Thursday, February 28, 2013

Ben Affleck 'loves New Zealand.' Yeah right

Some New Zealanders took umbrage at the portrayal of New Zealand’s involvement in the Iran crisis way back in the late 70’s in the film Argo. The historical reality of the event was distorted badly if not dishonestly. To many young film goers of the present such a presentation would paint New Zealand in a bad light, particularly from an American point of view. That New Zealand stood by, as the movie portrays and did nothing to help in the crisis is an unfortunate but typically Hollywood way of ‘rewriting history.’
Oh yes, Ben sort of wiggled his way out of what could have been a delicate situation, but in the end some damage has been done to NZ’s reputation. The facts of the matter are of course very different. Why did Hollywood choose to go down the path it took? Why----it does so regularly and if generations of film-goers have been misled, then I guess it is their own fault in that they rely on their world vision being informed by a ‘fantasyland’ industry that has influenced every nation on earth with its story-telling.’
Therein encompasses the position we should all take before we overreact. Films are generally just that; a form of storytelling where the facts are often substituted in the name of entertainment. New Zealand should just move on, as our ‘esteemed’ Prime Minister, John Key stated in the New Zealand Herald. Hell, if we take Argo too seriously we will have the world believing that New Zealand really does have a population of Hobbits living in cave-like dwellings, surrounded by enchanted forests and fairies. Oops, that’s true, isn’t it?

Wednesday, February 27, 2013

Optifast---be gentle!

I met with the dietician yesterday. This was a very rushed process as I had to travel to Whangarie for a family funeral (we said goodbye to a wonderful old Aunt of 92 years of incredible living).
I learnt about the process re Optifast. It seems that the first 3 days of this VLCD (very low calorie diet) are going to be the worst. After that the body goes into a state whereby the fat is burnt quite quickly. This is all to shrink the liver to allow for easier access to the bits they want to ‘transform.’ Given that the whole process is laparoscopic, I shall do my best to assist by ‘doing the right thing.’  
I will be on this regime for 4 weeks prior to my date with my surgeon. I see him next week and he will give me my operation date. I can order Optifast online, but I propose to visit the chemist I know and get deal form him. I also want him to make up a mixture of the available products so that I don’t get too bored. I can add two cups of veggies a day and one small piece of fruit. How I eat them may be made more interesting by adding the veggies to a thin miso broth. I also propose to make an ice cream out of the ‘shakes,’ using my ice-cream maker. That sounds a bit decadent but it is all within the rules. Hell I am not about to waste $19,000 that I am going to spend on the whole procedure!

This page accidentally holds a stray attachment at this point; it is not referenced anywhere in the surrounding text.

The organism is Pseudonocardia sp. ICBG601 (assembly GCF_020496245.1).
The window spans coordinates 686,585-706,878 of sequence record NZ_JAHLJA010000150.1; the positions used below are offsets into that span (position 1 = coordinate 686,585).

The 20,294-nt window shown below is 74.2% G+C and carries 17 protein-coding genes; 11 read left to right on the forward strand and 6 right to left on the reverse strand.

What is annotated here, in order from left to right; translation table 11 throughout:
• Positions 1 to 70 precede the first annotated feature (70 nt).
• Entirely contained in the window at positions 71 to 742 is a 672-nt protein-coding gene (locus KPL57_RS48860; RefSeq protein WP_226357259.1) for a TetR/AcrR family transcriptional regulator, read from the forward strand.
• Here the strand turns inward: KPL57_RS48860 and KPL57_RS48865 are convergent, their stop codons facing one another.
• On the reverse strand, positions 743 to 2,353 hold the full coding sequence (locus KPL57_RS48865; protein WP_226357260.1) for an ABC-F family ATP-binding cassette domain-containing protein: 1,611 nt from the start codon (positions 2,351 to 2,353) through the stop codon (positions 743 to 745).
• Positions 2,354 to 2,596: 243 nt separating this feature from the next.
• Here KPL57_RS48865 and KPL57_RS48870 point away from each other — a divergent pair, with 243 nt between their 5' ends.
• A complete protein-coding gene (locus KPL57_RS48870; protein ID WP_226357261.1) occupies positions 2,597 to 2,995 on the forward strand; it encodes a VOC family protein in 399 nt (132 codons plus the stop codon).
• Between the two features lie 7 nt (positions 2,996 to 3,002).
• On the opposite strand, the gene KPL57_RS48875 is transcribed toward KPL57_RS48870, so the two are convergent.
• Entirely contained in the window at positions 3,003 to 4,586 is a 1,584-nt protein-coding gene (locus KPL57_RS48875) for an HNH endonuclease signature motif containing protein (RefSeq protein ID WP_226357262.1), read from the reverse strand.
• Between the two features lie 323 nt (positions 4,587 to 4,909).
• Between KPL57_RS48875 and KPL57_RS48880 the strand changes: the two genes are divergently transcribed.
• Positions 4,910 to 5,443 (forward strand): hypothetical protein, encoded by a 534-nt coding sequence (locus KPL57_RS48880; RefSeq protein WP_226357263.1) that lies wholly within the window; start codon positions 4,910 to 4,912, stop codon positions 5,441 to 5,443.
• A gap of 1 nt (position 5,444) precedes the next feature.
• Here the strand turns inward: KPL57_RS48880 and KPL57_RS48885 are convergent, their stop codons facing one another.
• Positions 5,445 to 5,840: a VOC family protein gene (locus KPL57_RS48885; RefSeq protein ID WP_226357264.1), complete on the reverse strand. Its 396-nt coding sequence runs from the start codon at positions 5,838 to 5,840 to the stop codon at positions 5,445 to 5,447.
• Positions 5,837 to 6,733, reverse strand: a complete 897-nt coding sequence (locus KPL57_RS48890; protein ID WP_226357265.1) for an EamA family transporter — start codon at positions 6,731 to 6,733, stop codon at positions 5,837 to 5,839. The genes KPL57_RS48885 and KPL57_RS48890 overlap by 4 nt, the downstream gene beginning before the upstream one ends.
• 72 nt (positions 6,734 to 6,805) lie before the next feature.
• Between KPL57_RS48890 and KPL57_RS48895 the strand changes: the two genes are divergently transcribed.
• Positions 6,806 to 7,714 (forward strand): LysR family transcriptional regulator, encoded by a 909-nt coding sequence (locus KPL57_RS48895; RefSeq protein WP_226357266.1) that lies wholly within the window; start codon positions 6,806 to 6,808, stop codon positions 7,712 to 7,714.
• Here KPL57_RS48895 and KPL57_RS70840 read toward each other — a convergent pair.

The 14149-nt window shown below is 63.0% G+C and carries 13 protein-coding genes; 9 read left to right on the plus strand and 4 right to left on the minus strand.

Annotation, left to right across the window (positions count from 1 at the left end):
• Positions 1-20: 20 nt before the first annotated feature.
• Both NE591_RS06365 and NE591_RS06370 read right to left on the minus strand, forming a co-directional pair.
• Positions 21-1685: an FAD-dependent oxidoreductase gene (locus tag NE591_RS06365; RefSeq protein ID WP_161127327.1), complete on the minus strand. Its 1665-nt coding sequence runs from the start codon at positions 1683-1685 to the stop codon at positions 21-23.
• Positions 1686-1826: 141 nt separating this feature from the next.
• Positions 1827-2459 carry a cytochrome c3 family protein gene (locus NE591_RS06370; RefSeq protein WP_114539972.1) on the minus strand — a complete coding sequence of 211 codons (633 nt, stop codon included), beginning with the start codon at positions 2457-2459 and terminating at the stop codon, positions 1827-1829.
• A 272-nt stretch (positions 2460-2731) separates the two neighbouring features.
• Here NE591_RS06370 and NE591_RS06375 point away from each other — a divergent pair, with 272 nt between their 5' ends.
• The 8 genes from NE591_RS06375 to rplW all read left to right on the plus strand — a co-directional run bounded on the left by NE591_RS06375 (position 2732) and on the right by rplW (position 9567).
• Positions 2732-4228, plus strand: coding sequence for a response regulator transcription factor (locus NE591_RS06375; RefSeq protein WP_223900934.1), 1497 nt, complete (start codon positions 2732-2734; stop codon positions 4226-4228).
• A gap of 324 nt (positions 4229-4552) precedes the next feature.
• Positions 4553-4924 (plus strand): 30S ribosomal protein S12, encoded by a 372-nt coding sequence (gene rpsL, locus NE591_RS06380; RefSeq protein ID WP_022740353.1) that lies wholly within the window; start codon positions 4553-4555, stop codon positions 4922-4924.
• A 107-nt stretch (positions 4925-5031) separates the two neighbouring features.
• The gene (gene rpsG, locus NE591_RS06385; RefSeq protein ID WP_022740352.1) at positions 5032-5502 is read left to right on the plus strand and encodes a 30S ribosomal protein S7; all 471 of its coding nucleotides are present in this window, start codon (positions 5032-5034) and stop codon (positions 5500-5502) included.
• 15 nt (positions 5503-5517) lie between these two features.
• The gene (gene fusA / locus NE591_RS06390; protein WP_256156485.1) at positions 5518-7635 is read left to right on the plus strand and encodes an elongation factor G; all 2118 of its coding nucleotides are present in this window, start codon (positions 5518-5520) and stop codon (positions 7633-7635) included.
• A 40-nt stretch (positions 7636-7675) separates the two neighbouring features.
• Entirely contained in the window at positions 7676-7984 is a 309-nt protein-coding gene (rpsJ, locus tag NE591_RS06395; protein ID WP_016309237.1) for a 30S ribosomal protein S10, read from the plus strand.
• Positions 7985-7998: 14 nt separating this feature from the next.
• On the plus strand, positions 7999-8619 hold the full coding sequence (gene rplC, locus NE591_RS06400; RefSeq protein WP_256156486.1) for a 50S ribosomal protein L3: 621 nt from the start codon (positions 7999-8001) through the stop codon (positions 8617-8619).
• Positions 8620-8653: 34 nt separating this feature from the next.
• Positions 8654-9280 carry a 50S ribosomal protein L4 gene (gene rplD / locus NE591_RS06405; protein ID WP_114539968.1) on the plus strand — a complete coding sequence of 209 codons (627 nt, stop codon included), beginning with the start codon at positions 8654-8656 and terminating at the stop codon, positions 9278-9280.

Am I looking forward to this next phase? Well, it’s more like, I just want to get it all over and done with and discover a new healthier me. Once again I say to anyone who is thinking---‘just go on a diet,’ I am no different to someone who has a problem with smoking, gambling or alcohol.’ I won’t be rude because most comments I receive (but not on here for some reason---maybe it’s a bit too public) that are negative are based on misinformed thinking. By entering this new  phase of my life I am also saving myself and the Taxpayer money, by not further complicating my health and becoming a drain on the afore mentioned. We need our taxes for other things, don’t we?
Mm---what’s for dinner tonight, as I can still have 5 more days of relative freedom? Hell, I lost 3 KGs in the last 3 weeks and I don’t know how.

Monday, February 25, 2013

Onehunga's time has come---just have to wait a few years

Take a look at the picture. If the end result of the development is even half as good then we can say with pride, that Onehunga has been restored to its rightful place in Auckland; as a premium suburb with great features.